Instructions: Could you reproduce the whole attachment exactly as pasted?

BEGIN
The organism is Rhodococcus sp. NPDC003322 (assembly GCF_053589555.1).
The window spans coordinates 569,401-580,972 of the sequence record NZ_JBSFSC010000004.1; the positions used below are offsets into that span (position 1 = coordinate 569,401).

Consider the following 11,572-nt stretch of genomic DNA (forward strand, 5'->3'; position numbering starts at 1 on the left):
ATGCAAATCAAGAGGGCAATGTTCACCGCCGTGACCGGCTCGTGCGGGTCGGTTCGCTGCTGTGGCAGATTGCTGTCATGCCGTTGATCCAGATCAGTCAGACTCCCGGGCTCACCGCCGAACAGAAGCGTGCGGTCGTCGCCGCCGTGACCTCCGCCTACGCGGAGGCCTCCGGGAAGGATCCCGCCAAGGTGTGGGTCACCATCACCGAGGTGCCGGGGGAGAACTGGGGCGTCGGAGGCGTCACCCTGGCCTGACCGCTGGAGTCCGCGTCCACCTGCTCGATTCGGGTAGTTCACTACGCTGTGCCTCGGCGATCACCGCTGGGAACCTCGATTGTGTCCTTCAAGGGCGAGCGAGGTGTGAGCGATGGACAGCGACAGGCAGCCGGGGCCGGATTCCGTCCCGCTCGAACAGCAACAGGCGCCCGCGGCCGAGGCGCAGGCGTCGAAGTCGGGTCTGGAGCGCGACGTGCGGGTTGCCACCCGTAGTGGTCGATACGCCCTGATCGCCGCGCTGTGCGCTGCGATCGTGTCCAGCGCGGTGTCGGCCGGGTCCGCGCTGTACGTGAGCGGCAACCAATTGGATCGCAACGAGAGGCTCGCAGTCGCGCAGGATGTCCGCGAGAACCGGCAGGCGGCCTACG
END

The organism is Rhodococcus sp. NPDC003322 (assembly GCF_053589555.1).
The window spans coordinates 569,401-580,972 of the sequence record NZ_JBSFSC010000004.1; the positions used below are offsets into that span (position 1 = coordinate 569,401).

Consider the following 11,572-nt stretch of genomic DNA (forward strand, 5'->3'; position numbering starts at 1 on the left):
ATGCAAATCAAGAGGGCAATGTTCACCGCCGTGACCGGCTCGTGCGGGTCGGTTCGCTGCTGTGGCAGATTGCTGTCATGCCGTTGATCCAGATCAGTCAGACTCCCGGGCTCACCGCCGAACAGAAGCGTGCGGTCGTCGCCGCCGTGACCTCCGCCTACGCGGAGGCCTCCGGGAAGGATCCCGCCAAGGTGTGGGTCACCATCACCGAGGTGCCGGGGGAGAACTGGGGCGTCGGAGGCGTCACCCTGGCCTGACCGCTGGAGTCCGCGTCCACCTGCTCGATTCGGGTAGTTCACTACGCTGTGCCTCGGCGATCACCGCTGGGAACCTCGATTGTGTCCTTCAAGGGCGAGCGAGGTGTGAGCGATGGACAGCGACAGGCAGCCGGGGCCGGATTCCGTCCCGCTCGAACAGCAACAGGCGCCCGCGGCCGAGGCGCAGGCGTCGAAGTCGGGTCTGGAGCGCGACGTGCGGGTTGCCACCCGTAGTGGTCGATACGCCCTGATCGCCGCGCTGTGCGCTGCGATCGTGTCCAGCGCGGTGTCGGCCGGGTCCGCGCTGTACGTGAGCGGCAACCAATTGGATCGCAACGAGAGGCTCGCAGTCGCGCAGGATGTCCGCGAGAACCGGCAGGCGGCCTACG